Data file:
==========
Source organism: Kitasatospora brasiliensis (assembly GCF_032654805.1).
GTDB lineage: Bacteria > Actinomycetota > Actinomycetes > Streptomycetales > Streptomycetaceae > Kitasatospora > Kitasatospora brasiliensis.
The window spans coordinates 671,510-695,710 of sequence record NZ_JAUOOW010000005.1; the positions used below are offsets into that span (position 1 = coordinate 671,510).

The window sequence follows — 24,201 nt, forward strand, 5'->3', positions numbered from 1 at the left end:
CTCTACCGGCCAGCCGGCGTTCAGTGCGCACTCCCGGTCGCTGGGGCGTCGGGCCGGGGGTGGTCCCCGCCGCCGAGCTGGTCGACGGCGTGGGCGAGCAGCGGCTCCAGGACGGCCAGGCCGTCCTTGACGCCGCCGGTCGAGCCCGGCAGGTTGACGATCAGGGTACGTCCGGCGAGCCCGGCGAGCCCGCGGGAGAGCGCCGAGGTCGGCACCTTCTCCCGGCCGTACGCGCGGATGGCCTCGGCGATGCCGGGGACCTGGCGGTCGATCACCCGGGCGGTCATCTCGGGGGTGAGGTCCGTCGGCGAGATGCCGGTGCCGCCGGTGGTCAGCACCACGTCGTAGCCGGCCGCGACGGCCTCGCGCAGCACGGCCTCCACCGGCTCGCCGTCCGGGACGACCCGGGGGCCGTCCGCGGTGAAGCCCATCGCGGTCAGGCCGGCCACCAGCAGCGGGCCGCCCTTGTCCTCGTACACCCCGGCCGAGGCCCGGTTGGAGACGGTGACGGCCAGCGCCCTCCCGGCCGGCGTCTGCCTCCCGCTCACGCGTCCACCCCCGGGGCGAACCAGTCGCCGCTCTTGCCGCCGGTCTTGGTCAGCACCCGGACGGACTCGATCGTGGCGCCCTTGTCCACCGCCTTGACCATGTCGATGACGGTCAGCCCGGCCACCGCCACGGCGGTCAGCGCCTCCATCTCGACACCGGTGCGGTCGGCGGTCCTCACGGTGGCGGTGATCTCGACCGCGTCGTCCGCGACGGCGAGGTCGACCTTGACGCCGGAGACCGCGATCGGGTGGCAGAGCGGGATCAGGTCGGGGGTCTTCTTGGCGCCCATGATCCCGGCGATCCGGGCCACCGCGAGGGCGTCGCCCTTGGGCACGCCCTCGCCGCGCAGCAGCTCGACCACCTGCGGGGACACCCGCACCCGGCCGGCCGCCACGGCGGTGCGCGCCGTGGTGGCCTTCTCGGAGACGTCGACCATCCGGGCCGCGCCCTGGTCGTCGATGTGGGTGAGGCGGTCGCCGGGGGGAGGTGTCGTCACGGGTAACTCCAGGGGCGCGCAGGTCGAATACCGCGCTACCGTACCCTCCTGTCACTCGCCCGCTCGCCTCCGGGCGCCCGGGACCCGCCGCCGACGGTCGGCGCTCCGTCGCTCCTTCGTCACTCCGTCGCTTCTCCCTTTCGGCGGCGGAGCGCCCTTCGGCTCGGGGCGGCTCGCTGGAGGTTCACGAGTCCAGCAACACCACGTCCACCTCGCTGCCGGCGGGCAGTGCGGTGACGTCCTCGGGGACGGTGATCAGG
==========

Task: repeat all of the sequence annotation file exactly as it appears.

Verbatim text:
Source organism: Kitasatospora brasiliensis (assembly GCF_032654805.1).
GTDB lineage: Bacteria > Actinomycetota > Actinomycetes > Streptomycetales > Streptomycetaceae > Kitasatospora > Kitasatospora brasiliensis.
The window spans coordinates 671,510-695,710 of sequence record NZ_JAUOOW010000005.1; the positions used below are offsets into that span (position 1 = coordinate 671,510).

The window sequence follows — 24,201 nt, forward strand, 5'->3', positions numbered from 1 at the left end:
CTCTACCGGCCAGCCGGCGTTCAGTGCGCACTCCCGGTCGCTGGGGCGTCGGGCCGGGGGTGGTCCCCGCCGCCGAGCTGGTCGACGGCGTGGGCGAGCAGCGGCTCCAGGACGGCCAGGCCGTCCTTGACGCCGCCGGTCGAGCCCGGCAGGTTGACGATCAGGGTACGTCCGGCGAGCCCGGCGAGCCCGCGGGAGAGCGCCGAGGTCGGCACCTTCTCCCGGCCGTACGCGCGGATGGCCTCGGCGATGCCGGGGACCTGGCGGTCGATCACCCGGGCGGTCATCTCGGGGGTGAGGTCCGTCGGCGAGATGCCGGTGCCGCCGGTGGTCAGCACCACGTCGTAGCCGGCCGCGACGGCCTCGCGCAGCACGGCCTCCACCGGCTCGCCGTCCGGGACGACCCGGGGGCCGTCCGCGGTGAAGCCCATCGCGGTCAGGCCGGCCACCAGCAGCGGGCCGCCCTTGTCCTCGTACACCCCGGCCGAGGCCCGGTTGGAGACGGTGACGGCCAGCGCCCTCCCGGCCGGCGTCTGCCTCCCGCTCACGCGTCCACCCCCGGGGCGAACCAGTCGCCGCTCTTGCCGCCGGTCTTGGTCAGCACCCGGACGGACTCGATCGTGGCGCCCTTGTCCACCGCCTTGACCATGTCGATGACGGTCAGCCCGGCCACCGCCACGGCGGTCAGCGCCTCCATCTCGACACCGGTGCGGTCGGCGGTCCTCACGGTGGCGGTGATCTCGACCGCGTCGTCCGCGACGGCGAGGTCGACCTTGACGCCGGAGACCGCGATCGGGTGGCAGAGCGGGATCAGGTCGGGGGTCTTCTTGGCGCCCATGATCCCGGCGATCCGGGCCACCGCGAGGGCGTCGCCCTTGGGCACGCCCTCGCCGCGCAGCAGCTCGACCACCTGCGGGGACACCCGCACCCGGCCGGCCGCCACGGCGGTGCGCGCCGTGGTGGCCTTCTCGGAGACGTCGACCATCCGGGCCGCGCCCTGGTCGTCGATGTGGGTGAGGCGGTCGCCGGGGGGAGGTGTCGTCACGGGTAACTCCAGGGGCGCGCAGGTCGAATACCGCGCTACCGTACCCTCCTGTCACTCGCCCGCTCGCCTCCGGGCGCCCGGGACCCGCCGCCGACGGTCGGCGCTCCGTCGCTCCTTCGTCACTCCGTCGCTTCTCCCTTTCGGCGGCGGAGCGCCCTTCGGCTCGGGGCGGCTCGCTGGAGGTTCACGAGTCCAGCAACACCACGTCCACCTCGCTGCCGGCGGGCAGTGCGGTGACGTCCTCGGGGACGGTGATCAGG